Lesotho’s prosecuting authority has dropped murder charges against the kingdom’s former prime minister Tom Thabane and his wife Maesiah, over the killing of the former’s estranged wife Lipolelo Thabane.
“We have been unable to trace an important witness in this matter and the director of public prosecutions has decided to withdraw the charges against the accused,” prosecutor Gareth Lappan told the court.
The duo were charged with the murder of Lipolelo Thabane, who was shot dead near her home in the capital Maseru days before he was sworn in as premier in June 2017.
The estranged couple were at the time embroiled in a bitter divorce battle that meant Lipolelo would have been the official "First Lady", a situation that allegedly upset Maesiah.
The killing set off a political crisis in the mountain kingdom landlocked within South Africa. The high-profile case garnered widespread attention, ultimately leading to Thabane's resignation as prime minister due to political pressure in 2020.
Thabane was charged in November 2021 alongside Maesiah, who had become his wife just months after the inauguration, and four other suspects. Police believed the pair paid hitmen who called Thabane’s cellphone from the scene around the time of the shooting. However, they have both maintained their innocence.
Police accused Thabane of paying assassins a down payment of $24,000 to kill his ex-wife. Five co-defendants in the trial included 45-year-old Maesaiah, who was controversially granted bail in June 2020, and the four suspected hitmen allegedly hired by Thabane.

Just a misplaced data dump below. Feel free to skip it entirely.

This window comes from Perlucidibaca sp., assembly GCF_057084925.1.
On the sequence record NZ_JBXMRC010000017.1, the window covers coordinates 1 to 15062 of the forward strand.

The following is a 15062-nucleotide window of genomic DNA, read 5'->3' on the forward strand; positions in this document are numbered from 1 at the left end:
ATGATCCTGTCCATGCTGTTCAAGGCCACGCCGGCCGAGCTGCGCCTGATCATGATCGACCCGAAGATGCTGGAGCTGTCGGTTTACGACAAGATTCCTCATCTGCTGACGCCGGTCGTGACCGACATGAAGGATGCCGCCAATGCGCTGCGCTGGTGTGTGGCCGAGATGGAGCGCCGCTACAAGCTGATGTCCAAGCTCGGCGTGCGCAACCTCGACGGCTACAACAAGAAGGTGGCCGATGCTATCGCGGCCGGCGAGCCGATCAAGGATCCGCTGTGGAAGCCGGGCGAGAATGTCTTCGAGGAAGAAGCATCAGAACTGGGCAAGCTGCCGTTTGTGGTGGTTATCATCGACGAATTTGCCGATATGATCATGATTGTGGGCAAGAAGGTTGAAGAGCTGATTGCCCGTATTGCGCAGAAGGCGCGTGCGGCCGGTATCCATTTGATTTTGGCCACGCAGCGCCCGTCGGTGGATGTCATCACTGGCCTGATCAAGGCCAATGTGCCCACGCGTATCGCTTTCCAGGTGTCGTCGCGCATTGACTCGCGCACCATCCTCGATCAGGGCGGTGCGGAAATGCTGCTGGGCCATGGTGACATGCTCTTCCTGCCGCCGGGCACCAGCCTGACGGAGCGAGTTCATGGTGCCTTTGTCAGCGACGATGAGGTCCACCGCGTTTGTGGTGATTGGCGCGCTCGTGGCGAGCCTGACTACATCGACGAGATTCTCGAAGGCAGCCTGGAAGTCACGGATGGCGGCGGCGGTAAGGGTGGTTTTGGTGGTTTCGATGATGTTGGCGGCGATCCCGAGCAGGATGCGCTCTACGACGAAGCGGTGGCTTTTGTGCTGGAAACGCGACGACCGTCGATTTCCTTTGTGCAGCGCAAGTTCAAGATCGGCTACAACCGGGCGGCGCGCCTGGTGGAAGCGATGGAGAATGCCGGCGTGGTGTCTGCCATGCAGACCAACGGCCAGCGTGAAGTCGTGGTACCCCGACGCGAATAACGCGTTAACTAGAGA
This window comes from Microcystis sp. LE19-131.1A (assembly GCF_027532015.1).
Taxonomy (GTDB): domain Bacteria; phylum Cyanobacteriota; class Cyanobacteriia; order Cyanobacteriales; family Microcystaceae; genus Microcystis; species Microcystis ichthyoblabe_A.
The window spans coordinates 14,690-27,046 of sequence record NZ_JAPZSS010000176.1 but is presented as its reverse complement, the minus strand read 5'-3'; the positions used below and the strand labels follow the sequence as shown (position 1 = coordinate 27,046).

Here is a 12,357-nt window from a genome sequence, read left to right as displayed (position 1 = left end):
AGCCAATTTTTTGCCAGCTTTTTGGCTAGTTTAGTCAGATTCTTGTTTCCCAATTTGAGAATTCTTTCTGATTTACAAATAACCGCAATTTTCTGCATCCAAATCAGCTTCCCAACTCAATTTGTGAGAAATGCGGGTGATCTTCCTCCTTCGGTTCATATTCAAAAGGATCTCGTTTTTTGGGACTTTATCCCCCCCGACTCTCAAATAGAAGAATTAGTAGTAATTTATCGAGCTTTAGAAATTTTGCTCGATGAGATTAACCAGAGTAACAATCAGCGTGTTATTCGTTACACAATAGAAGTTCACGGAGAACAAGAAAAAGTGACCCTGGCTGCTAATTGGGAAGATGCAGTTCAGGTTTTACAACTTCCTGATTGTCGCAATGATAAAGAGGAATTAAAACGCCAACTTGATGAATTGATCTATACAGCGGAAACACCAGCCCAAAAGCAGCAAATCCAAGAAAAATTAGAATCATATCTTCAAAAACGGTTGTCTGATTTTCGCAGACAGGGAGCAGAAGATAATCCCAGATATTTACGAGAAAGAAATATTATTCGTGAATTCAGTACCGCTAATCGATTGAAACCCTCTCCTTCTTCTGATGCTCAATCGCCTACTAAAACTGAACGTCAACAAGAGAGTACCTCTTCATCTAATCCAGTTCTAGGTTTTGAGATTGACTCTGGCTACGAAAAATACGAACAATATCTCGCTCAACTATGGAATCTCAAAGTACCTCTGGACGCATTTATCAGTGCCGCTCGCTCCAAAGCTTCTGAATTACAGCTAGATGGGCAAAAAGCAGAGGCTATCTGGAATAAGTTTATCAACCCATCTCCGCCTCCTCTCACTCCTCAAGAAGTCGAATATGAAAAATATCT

One of the key witnesses, Rethabile Mokete, a well-known traditional musician died from a suspected Covid-19 in Bloemfontein in January 2021. He was instrumental in the formation of Thabane’s political party All Basotho Convention (ABC) in 2006, but later defected to the Democratic Congress (DC).
Mokete had claimed that Thabane and party leaders had failed to reward him for his "sacrifices" and threatened to "air dirty laundry" about the secrets of Maesiah Thabane and former police and public security minister ’Mampho Mokhele.
Lesotho says it will hold its general elections on October 7, in the latest round of polling in the country. The date was contained in a notice dated July 19 and signed by the head of the country's electoral commission, Mpaiphele Maqutu.
The mountainous kingdom of 2 million people entirely surrounded by South Africa, Lesotho has suffered repeated bouts of instability and army interference in politics.